Disruption of the Saccharomyces cerevisiae homologue to the murine fatty acid transport protein impairs uptake and growth on long-chain fatty acids

Nils J. Færgeman, Concetta C. DiRusso, Andrea Elberger, Jens Knudsen, Paul N. Black

Research output: Contribution to journalArticle

124 Scopus citations

Abstract

The yeast Saccharomyces cerevisiae is able to utilize exogenous fatty acids for a variety of cellular processes including β-oxidation, phospholipid biosynthesis, and protein modification. The molecular mechanisms that govern the uptake of these compounds in S. cerevisiae have not been described. We report the characterization of FAT1, a gene that encodes a putative membrane-bound long-chain fatty acid transport protein (Fat1p). Fat1p contains 623 amino acid residues that are 33% identical and 54% with similar chemical properties as compared with the fatty acid transport protein FATP described in 3T3-L1 adipocytes (Schaffer and Lodish (1994) Cell 79, 427- 436), suggesting a similar function. Disruption of FAT1 results in 1) an impaired growth in YPD medium containing 25 μM cerulenin and 500 μM fatty acid (myristate (C(14:0)), palmitate (C(16:0)), or oleate (C(18:1))); 2) a marked decrease in the uptake of the fluorescent long-chain fatty acid analogue boron dipyrromethene difluoride dodecanoic acid (BODIPY-3823); 3) a reduced rate of exogenous oleate incorporation into phospholipids; and 4) a 2-3-fold decrease in the rates of oleate uptake. These data support the hypothesis that Fat1p is involved in long-chain fatty acid uptake and may represent a long-chain fatty acid transport protein.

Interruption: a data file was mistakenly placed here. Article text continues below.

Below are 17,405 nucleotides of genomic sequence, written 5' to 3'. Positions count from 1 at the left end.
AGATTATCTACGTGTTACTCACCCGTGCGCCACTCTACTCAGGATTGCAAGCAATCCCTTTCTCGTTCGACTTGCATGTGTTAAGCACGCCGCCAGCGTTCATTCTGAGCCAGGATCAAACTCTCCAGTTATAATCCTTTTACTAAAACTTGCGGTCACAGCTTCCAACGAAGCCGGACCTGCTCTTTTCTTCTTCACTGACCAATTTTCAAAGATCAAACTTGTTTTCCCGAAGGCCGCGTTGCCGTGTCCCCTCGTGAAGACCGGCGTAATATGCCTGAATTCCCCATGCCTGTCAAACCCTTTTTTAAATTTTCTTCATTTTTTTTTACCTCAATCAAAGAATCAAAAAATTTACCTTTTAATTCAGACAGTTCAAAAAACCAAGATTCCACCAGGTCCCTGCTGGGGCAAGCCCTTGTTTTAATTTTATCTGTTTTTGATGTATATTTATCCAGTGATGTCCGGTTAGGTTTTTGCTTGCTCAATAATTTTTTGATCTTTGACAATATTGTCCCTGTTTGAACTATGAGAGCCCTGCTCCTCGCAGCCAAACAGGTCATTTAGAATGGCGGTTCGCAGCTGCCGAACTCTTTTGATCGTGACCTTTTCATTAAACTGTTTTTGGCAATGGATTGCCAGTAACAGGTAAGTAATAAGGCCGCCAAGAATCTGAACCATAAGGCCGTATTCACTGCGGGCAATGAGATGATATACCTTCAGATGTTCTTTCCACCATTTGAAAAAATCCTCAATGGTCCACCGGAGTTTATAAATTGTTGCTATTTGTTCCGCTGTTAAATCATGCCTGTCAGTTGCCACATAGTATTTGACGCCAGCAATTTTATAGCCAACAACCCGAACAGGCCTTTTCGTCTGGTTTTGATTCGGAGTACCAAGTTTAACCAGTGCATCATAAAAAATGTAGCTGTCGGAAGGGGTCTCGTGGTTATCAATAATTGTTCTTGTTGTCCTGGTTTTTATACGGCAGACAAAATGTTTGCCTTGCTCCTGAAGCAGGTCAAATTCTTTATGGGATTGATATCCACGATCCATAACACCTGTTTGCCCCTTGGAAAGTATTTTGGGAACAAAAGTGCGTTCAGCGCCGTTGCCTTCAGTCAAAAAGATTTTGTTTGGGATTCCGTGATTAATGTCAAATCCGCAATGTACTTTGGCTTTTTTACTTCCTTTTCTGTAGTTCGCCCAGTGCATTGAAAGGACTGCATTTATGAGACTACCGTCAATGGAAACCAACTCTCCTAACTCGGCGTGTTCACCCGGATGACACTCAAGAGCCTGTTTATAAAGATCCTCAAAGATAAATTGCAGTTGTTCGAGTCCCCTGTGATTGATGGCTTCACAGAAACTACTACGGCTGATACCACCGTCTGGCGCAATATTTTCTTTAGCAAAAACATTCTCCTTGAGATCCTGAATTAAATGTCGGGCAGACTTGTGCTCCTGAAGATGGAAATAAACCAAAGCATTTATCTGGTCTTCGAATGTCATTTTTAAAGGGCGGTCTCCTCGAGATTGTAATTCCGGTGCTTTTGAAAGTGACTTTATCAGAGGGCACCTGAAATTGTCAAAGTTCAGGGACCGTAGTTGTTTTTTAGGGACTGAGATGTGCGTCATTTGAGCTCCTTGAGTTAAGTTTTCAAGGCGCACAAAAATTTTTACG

Original languageEnglish (US)
Pages (from-to)8531-8538
Number of pages8
JournalJournal of Biological Chemistry
Volume272
Issue number13
DOIs
StatePublished - Mar 28 1997

ASJC Scopus subject areas

  • Biochemistry
  • Molecular Biology
  • Cell Biology

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